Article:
Mega brewers, of course, are old hands at offering different pitches for different products under one corporate umbrella. Standing out in 2021 was Molson Coors Beverage Co., which appears to be making good on its re-branding from beer to a beverage company. Interestingly, the sales of Coors Light have bounced back and increased market share. The company also sold two million cases of non-alcoholic beer in the first nine months of 2021. When coupled with Coors Light’s surge, it suggests an overall pivot to “better for you” is working, including a new pitch for a low-calorie organic brew called Pure.

If one has the impression that craft brewing success is increasingly pegged to marketing (beyond the traditional social media) and beverages other than beer, that is probably accurate for many in the annual Top 100 beer-by-volume list as published by the Brewers Association. But for all independent brewers, 2021 was about getting the mix right, starting with innovation with the beer list and how to get brews to consumers most effectively.

samuel adams american crafted on table
Halfway through the year, sales results achieved by craft brewers were mixed. Off-premises, or packaged sales, were level while on-premises sales at restaurants and bars continued to lag.

Halfway through the year, the results achieved by craft brewers, according to member surveys by the BA, were mixed. Off-premises, or packaged sales, were level with comparisons to 2019. On-premises sales at restaurants and bars, however, continued to lag. Traffic in tasting rooms, according to data from Arryved, looked as if the growth trend of 2019 had picked up again in 2021.

“If I were forced to guess, I’d wager that at-the-brewery sales in the first half of 2021 were at least at 2019 levels, if not a bit stronger, meaning much stronger than 2020,” wrote the BA’s Watson in a member update.

Watson’s viewpoint on what is driving craft beer remains unchanged. Craft beer drinkers continue to like getting hopped up on the style that packs the most humulus lupulus. “At a high level, IPA continues to grow in importance,” wrote Watson. “While we can’t know style share in brewpubs and taprooms… scan data shows IPA dwarfing all other style categories and continuing to grow. The broadest bucket is now 41 percent of volume over the last 52 weeks in IRI Group data.” Compared with 2020, that means IPA has grown by two percent over its 39.0 share of the packaged retail market last year. It has grown four percent since 2018. “A few years ago, hazy, imperial and American [IPA] were all growing. Last year it was just hazy and imperial,” wrote Watson.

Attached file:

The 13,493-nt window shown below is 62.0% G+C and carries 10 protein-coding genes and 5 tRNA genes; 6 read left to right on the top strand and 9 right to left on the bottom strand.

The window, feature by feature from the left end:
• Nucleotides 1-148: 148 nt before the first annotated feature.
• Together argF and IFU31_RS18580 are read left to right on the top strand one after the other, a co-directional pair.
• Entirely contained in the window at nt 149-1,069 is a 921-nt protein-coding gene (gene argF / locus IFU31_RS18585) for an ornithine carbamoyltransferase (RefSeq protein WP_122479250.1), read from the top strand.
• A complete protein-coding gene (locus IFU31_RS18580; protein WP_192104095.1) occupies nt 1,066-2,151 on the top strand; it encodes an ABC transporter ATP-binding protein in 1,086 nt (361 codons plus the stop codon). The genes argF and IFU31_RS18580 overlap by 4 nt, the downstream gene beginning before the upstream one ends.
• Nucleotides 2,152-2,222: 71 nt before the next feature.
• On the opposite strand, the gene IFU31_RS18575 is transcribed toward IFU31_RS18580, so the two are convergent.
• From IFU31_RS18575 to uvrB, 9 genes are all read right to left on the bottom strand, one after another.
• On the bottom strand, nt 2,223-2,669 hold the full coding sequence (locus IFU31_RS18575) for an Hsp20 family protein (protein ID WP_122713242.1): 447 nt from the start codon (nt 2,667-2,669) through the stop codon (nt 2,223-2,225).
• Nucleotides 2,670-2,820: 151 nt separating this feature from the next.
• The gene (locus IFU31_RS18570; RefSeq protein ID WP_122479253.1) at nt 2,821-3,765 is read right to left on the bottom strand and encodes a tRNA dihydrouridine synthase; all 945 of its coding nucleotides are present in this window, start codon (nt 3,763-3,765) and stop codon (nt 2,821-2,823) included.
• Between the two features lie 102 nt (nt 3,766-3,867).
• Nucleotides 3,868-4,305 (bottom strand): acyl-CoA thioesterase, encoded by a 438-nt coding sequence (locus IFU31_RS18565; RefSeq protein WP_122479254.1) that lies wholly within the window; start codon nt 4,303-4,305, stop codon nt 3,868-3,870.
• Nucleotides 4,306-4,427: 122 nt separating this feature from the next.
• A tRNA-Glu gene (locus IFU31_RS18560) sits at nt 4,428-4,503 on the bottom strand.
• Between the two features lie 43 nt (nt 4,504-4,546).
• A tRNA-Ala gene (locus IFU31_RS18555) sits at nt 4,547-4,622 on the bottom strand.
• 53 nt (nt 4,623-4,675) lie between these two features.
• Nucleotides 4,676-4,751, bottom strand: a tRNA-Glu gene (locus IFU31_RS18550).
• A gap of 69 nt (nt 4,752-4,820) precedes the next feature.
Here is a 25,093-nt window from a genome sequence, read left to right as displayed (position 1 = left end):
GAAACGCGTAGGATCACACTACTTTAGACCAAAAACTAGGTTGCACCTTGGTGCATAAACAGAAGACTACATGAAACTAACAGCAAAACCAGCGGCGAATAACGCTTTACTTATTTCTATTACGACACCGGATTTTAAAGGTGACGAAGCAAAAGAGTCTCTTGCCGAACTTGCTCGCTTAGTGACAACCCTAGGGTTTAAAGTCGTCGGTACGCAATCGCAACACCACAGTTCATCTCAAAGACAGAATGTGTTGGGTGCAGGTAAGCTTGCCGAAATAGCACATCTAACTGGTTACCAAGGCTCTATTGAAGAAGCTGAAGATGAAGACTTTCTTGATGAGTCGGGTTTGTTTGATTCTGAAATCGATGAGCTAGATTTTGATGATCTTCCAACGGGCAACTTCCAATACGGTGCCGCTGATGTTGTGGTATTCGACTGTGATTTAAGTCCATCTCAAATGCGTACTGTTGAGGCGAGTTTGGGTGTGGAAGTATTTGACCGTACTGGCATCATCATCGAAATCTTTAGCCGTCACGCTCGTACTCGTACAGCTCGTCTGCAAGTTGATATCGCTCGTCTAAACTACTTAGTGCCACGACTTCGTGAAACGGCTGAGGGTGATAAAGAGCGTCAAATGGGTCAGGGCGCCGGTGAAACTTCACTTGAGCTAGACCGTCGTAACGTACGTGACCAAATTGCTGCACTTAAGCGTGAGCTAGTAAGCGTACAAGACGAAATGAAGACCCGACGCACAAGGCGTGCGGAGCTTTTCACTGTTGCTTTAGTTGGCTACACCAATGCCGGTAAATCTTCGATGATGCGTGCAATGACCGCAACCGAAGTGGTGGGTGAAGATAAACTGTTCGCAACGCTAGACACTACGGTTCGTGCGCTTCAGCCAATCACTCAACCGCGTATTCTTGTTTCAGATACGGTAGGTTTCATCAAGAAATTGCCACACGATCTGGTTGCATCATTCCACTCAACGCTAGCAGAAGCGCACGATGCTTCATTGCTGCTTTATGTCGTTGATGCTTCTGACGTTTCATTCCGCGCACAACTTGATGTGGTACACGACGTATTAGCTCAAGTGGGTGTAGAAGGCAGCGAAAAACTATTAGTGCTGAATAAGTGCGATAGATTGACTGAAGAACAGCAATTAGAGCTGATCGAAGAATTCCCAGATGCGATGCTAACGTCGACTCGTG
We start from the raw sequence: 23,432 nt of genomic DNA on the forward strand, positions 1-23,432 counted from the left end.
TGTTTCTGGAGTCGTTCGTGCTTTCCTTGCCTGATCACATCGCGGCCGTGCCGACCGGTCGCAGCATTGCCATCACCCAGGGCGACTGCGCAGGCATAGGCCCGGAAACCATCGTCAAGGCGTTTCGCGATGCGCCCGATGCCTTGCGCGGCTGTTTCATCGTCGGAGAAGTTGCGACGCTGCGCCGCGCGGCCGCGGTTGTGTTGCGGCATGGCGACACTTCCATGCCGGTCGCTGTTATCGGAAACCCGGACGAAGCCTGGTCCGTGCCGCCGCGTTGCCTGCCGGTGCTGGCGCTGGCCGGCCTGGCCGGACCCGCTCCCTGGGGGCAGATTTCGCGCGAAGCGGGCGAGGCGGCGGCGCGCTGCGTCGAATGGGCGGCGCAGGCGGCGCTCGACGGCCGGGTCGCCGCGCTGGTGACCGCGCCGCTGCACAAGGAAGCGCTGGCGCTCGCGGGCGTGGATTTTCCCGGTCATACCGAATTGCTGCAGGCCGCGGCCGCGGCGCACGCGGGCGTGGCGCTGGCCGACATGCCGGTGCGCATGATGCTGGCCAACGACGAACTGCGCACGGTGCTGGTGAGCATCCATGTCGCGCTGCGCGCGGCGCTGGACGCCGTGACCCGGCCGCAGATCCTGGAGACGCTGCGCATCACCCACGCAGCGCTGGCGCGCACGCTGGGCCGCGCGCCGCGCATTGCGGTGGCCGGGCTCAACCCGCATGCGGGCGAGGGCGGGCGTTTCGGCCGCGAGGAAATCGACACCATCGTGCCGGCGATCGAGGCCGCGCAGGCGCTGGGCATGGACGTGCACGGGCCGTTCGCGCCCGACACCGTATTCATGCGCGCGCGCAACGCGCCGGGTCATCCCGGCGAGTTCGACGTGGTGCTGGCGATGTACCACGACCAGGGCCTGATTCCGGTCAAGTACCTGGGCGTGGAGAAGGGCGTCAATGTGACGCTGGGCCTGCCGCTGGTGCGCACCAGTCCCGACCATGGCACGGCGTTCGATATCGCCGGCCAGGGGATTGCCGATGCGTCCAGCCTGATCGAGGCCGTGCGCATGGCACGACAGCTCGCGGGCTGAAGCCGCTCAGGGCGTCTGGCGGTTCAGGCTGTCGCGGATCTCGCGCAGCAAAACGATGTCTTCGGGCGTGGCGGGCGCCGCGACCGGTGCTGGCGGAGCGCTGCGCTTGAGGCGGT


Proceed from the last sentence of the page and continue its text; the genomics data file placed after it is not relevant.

Beyond craft beer and outside of seltzer, where the rate of growth has sharply decelerated, the import category has scored with the trend toward lighter, easier-drinking beers through more effective marketing of brews from Mexico. In the third year since Constellation began marketing its Modelo Especial and Pacifico brands to mainstream consumers in addition to Hispanic drinkers, the strategy proved successful. Modelo Especial was the fastest-growing beer among all of the top ten brands through Sept. 5, up 12.2 percent. Dollar sales through that date topped $2 billion.

On the eatery side, beer-centric restaurants and gastropubs have been challenged along with restaurateurs in general. The National Restaurant Association, which uses member surveys, reported that in the first six months of 2020 one in six restaurants closed temporarily or for good. Emerging restaurants have had to ut

Among the survivors operating brewpubs, beer-centric restaurants and gastropubs, nimbleness has been the trend, starting with escaping the pandemonium of 2020. A strong brand that sustained loyalty was significant when it came to survival. Survivors had to have the ability to pivot to a take-out model that included beer and outdoor seating. Financial agility was mandatory, which meant negotiating with banks, federal government programs, the Small Business Administration and landlords. In addition to offering fresh beers at the source, tasting rooms have myriad food options, including “bring your own,” order in, prepared-on-location or food trucks.

reformation brewery snifter on rocks
Whether it had to do with pandemic-generated health concerns or not, “better-for-you” brews such as low-cal, low-ABV beers, hard seltzer and non-alcoholic beers have continued to gain market share.

A connection to food was significant, although not always a game-changer. Falling Rock, the longtime house of craft gospel in Denver that served good food along with up to 75 choices of sought-after beers, closed in 2021. The trend toward brewery tasting rooms, which appears to have sustained a return to growth in 2021, was a key factor in the decision by owner Chris Black to close halfway through the year, according to an interview with The New York Times.